Eel Sauce

eel with eel sauce on top of rice
The Spruce / Pete Scherer
Prep: 5 mins
Cook: 5 mins
Total: 10 mins
Servings: 4 servings

Spoiler alert: eel sauce does not contain eel. Though this sauce is based on a Japanese sauce known as nitsume, which does contain eel broth, the sauce has been Americanized over time as Japanese cuisine has spread throughout the United States. This is a recipe, therefore, for the sauce that often accompanies the Japanese grilled eel known as unagi, as well as probably half the fancy rolls that are the staple of many of American sushi joints. The sauce is thick, sticky, salty, sweet, and deeply umami. You may have licked it off a plate once or twice before.

Easy to make, eel sauce is a simple reduction of only four ingredients: sake, mirin, sugar, and soy sauce. Easy to use, it’s flavor will enhance not only eel and sushi rolls, but a wide variety of other foods as well. Try it on everything from chicken wings to grilled eggplant, from beef to deep-fried tofu. We've even seen it drizzled on popcorn and eaten with a spoon.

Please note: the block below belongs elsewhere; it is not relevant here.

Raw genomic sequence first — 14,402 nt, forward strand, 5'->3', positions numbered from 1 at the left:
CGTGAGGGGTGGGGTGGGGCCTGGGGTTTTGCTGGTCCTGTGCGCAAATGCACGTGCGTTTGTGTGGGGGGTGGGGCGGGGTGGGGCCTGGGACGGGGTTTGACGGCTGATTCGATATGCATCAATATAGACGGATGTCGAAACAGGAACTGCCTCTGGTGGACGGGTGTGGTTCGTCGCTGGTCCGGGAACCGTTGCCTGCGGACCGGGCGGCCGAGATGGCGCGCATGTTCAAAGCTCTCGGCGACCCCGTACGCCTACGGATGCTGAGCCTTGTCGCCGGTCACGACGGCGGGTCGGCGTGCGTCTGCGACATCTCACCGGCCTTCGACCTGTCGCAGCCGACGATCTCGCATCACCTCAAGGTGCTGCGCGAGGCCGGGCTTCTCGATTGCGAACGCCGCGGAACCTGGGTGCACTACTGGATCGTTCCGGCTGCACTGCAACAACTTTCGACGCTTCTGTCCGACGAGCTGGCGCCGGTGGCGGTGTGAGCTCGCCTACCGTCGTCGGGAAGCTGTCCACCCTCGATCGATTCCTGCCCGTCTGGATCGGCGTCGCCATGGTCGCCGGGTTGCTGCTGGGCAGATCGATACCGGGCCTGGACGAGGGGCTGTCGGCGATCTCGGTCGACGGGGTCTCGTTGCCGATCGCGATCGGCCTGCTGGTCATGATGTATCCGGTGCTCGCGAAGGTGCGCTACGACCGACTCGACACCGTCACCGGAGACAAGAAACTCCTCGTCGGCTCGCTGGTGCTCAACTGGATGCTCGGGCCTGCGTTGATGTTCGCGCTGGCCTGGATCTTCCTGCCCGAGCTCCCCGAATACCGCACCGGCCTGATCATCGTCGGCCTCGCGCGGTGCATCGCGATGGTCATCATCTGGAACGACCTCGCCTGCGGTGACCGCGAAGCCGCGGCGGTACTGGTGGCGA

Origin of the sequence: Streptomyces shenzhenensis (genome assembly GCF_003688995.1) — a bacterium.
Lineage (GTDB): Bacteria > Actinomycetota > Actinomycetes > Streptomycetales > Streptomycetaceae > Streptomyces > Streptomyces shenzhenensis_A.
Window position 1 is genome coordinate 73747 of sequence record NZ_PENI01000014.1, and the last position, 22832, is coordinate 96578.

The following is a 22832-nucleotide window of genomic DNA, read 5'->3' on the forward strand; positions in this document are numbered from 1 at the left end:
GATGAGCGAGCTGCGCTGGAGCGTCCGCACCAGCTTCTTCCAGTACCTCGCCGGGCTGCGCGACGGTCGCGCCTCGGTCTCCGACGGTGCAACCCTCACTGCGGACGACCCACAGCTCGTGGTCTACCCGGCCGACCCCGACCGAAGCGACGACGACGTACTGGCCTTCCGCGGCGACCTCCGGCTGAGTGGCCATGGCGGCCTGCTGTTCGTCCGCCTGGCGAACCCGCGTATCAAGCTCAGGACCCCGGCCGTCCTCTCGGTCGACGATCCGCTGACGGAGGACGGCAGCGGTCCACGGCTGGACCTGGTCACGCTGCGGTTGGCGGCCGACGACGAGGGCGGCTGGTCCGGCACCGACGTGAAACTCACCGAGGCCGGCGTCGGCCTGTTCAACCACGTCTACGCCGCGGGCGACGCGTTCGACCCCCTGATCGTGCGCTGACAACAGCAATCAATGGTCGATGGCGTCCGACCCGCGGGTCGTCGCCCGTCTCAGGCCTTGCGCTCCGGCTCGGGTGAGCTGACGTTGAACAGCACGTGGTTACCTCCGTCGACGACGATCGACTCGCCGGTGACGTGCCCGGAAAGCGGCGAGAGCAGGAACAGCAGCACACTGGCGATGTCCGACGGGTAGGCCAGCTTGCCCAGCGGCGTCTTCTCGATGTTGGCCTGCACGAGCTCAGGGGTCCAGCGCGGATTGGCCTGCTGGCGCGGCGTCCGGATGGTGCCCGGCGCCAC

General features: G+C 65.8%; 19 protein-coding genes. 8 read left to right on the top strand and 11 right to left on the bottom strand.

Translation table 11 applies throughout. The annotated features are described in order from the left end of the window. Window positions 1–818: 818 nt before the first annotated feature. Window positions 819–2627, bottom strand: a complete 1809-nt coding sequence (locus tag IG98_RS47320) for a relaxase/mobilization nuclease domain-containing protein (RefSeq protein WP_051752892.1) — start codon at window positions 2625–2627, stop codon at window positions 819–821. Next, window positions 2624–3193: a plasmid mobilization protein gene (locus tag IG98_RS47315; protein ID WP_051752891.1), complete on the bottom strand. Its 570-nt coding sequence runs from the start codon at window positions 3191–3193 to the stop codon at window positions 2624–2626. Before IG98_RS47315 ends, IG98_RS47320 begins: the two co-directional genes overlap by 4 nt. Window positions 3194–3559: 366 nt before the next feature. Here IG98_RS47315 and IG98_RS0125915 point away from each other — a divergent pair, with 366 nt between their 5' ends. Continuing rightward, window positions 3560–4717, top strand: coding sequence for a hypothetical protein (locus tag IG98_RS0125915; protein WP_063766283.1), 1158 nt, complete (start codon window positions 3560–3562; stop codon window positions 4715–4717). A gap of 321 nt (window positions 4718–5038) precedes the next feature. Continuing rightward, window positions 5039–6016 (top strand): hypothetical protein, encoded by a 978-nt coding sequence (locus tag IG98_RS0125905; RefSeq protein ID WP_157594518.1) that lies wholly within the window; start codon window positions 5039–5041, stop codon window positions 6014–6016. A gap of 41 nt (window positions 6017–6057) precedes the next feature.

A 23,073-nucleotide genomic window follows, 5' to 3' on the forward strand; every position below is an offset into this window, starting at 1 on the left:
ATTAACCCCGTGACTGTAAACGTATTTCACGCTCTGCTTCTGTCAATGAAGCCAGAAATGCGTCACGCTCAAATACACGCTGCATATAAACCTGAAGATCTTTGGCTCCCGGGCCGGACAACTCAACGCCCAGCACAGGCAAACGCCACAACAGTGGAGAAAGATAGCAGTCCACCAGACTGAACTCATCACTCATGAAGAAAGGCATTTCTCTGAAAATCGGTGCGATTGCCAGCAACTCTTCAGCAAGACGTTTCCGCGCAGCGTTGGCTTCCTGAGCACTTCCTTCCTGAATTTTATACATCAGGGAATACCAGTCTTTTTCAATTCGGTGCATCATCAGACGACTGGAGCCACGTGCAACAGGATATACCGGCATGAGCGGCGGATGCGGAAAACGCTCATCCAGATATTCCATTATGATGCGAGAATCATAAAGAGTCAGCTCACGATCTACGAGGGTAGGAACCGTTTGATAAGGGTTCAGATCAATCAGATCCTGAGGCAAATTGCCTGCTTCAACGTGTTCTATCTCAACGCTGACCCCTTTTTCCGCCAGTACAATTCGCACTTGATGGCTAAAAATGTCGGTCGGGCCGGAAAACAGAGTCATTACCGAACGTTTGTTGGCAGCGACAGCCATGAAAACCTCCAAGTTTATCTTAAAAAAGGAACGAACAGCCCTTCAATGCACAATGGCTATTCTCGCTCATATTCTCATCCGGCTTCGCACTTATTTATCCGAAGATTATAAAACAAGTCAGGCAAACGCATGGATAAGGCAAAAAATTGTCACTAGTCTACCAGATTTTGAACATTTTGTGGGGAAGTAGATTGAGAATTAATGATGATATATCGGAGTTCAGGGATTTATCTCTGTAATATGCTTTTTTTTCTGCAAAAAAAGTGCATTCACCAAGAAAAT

Due to its sugar and salt content, the sauce keeps quite well, so don’t be afraid to make too much. You can even freeze it. Because of its depth of flavor and versatility, it’s a great sauce to have on hand to quickly dress up a simple dish.

One popular use of eel sauce is pictured here: an eel bowl, or unagi don. Though it may look somewhat intimidating at first glance, barbecued eel filet is readily available in the freezer section of many Asian grocery stores. Simply thaw, heat quickly in the broiler, place over a bowl of steamed rice, and drizzle with your homemade eel sauce. It’s a simple, flavorful dish that’s easy to make any night of the week or for a quick lunch.


  • 1/4 cup mirin
  • 1/4 cup soy sauce
  • 2 tablespoons sake (or Japanese rice wine)
  • 2 tablespoons granulated sugar

Steps to Make It

  1. Gather the ingredients.

  2. Add the mirin, soy sauce, sake, and granulated sugar to a small saucepan over medium heat.

  3. Stirring intermittently and bring the sauce to a low boil.

  4. Reduce the liquid by approximately one third. Remember it will thicken as it cools. Test a small amount on a plate as you might test jam. At room temperature, it should have the consistency of honey.

  5. When you’ve arrived at the proper consistency, remove from heat. Cool somewhat and use it as desired.


  • If the sauce comes out too thin, reduce it a bit more.
  • If you accidentally over-reduce it, simply add water a little at a time until the proper consistency is restored, and remember that it will thin a bit when heated.
  • Store in a sealed container in the refrigerator for up to three months.